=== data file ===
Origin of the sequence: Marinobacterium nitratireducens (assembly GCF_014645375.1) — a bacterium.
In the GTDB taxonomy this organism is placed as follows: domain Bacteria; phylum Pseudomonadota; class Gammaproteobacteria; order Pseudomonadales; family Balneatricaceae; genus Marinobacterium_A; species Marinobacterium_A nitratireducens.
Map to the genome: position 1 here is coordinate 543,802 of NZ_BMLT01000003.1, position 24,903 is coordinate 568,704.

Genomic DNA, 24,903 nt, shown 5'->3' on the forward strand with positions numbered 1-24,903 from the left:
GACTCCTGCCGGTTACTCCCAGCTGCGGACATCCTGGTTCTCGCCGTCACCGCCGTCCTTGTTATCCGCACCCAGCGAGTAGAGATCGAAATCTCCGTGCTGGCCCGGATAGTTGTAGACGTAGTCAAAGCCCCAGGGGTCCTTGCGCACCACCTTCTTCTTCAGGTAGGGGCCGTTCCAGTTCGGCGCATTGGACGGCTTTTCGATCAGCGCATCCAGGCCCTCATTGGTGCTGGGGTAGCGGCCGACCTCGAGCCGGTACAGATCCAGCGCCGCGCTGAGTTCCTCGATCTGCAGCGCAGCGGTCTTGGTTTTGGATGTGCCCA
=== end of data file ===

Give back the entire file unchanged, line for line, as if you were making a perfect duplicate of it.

Origin of the sequence: Marinobacterium nitratireducens (assembly GCF_014645375.1) — a bacterium.
In the GTDB taxonomy this organism is placed as follows: domain Bacteria; phylum Pseudomonadota; class Gammaproteobacteria; order Pseudomonadales; family Balneatricaceae; genus Marinobacterium_A; species Marinobacterium_A nitratireducens.
Map to the genome: position 1 here is coordinate 543,802 of NZ_BMLT01000003.1, position 24,903 is coordinate 568,704.

Genomic DNA, 24,903 nt, shown 5'->3' on the forward strand with positions numbered 1-24,903 from the left:
GACTCCTGCCGGTTACTCCCAGCTGCGGACATCCTGGTTCTCGCCGTCACCGCCGTCCTTGTTATCCGCACCCAGCGAGTAGAGATCGAAATCTCCGTGCTGGCCCGGATAGTTGTAGACGTAGTCAAAGCCCCAGGGGTCCTTGCGCACCACCTTCTTCTTCAGGTAGGGGCCGTTCCAGTTCGGCGCATTGGACGGCTTTTCGATCAGCGCATCCAGGCCCTCATTGGTGCTGGGGTAGCGGCCGACCTCGAGCCGGTACAGATCCAGCGCCGCGCTGAGTTCCTCGATCTGCAGCGCAGCGGTCTTGGTTTTGGATGTGCCCA